The Bancor Network for decentralized liquidity is fundamentally different than traditional and decentralized exchanges. Whereas trading on exchanges requires matching between buyers and sellers, the Bancor Protocol enables users to convert tokens without a counterparty. Another key differentiator is the Bancor Protocol doesn’t rely on added fees, but rather on the growth of BNT (and thus network usage) for its expansion. The only fees incurred by users are those required to transact with the underlying blockchain (e.g., gas on Ethereum). That said, the smart contracts Bancor uses to enable on-chain liquidity (matching users to smart contract-owned liquidity pools, rather than each other) are computationally intensive and can cause the cost of gas to be relatively higher than other services which simply swap tokens between buyers and sellers (and usually charge added fees).
We were pleased when Ethereum released the Byzantium upgrade and reduced their network gas prices by a landslide. Unfortunately, soon after the release, we noticed a continuous increase in rates which encouraged us to continue evolving independent solutions to this issue as the next Ethereum upgrade could be far out.
We began reviewing gas estimations provided by popular tools and compared these with actual data from the latest blocks and transactions. Our goal was to see if there was any way for us to reduce our gas estimation (which we provide as a helpful tool for users in the Bancor Network UX to prevent transactions from failing) while keeping execution times low.
Our research uncovered that in most blocks, several transactions had a very high gas price relative to ~90% of the other transactions in each block, sometimes having a gwei even upwards of 1000x the next highest transaction. We realized the standard Web3 method for estimating gasPrice uses the median of the last block’s gas price transactions. Bingo! This meant that if in the previous block users happened to send several transactions with unusually high gas prices to the network, the gasPrice method would be fooled into returning a much higher estimation than needed.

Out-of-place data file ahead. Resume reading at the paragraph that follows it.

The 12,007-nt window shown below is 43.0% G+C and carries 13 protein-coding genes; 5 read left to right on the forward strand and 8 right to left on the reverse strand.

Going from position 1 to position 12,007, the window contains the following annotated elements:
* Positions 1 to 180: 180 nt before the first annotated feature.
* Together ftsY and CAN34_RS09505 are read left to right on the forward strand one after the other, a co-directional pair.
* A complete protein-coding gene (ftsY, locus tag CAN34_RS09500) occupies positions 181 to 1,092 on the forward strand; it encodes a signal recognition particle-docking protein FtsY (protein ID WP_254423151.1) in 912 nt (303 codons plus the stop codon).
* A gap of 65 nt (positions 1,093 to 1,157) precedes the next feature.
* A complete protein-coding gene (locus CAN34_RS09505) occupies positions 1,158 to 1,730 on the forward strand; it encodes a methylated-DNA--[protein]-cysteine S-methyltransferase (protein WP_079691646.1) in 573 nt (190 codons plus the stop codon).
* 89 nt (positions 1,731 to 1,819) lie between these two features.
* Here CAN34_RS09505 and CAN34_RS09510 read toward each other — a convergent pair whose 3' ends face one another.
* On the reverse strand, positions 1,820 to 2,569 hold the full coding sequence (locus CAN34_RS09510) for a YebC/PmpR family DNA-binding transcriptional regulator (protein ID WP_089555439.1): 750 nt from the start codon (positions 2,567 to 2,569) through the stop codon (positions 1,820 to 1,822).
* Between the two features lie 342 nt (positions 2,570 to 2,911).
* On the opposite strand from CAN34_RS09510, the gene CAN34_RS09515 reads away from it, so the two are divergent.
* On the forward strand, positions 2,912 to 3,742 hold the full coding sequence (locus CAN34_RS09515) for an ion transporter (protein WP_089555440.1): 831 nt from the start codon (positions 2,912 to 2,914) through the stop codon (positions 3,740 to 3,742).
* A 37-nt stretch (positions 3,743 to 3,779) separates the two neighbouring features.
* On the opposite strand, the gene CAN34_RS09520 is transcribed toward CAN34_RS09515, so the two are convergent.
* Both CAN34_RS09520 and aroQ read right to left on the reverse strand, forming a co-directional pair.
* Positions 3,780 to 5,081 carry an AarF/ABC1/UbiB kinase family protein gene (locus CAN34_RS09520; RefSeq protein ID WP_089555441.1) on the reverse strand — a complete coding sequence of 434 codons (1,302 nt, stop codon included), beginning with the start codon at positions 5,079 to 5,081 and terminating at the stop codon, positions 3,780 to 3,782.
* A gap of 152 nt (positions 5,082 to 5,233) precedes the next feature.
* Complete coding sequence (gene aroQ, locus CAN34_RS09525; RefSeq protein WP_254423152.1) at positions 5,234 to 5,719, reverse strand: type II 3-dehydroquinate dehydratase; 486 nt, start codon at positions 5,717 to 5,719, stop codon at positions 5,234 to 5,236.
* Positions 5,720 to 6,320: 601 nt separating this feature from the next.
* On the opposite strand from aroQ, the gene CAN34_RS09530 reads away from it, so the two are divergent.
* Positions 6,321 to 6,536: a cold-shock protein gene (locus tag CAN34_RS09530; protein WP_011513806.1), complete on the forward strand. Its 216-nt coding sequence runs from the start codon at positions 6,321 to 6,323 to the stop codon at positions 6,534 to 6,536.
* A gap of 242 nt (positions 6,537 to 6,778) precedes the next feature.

This is a back door that hackers can abuse if they want to manipulate the gas prices on the network. Additionally, if this process is done by Ethereum miners, they can push prices up and inflate their own profits with just a handful of overpriced transactions performed every few hours.
As a first step to addressing this issue, Bancor implemented a new gas price calculation method that excludes outsized gas prices from each block. This immediately reduced our estimations to more realistic numbers, much lower than the gasPrice method estimation would yield.
Next, we cross-referenced our numbers against the figures provided by ETH Gas Station and made sure to stay close to their standard (<5 minutes) to ensure Bancor Network transactions would still be executed within 5 minutes or less.
The new gas estimation calculation was pushed to the Bancor Web App on Jan 14th at 4pm (GMT) and immediately cut average gas prices by 50%!
This solution was sound but we knew we could do even better. We initiated a process to predict the gas rates of subsequent blocks based on the gas prices from previous blocks. This prediction process allowed Bancor to reduce rates by an additional 30% on average.
We are monitoring these processes closely and constantly updating them in order to stay ahead of the curve and provide Bancor Network users the best possible rates while converting between any token on our decentralized on-chain liquidity network.
Thanks to Or Dadush, Bancor Solidity developer, for researching, conceiving and developing this new approach.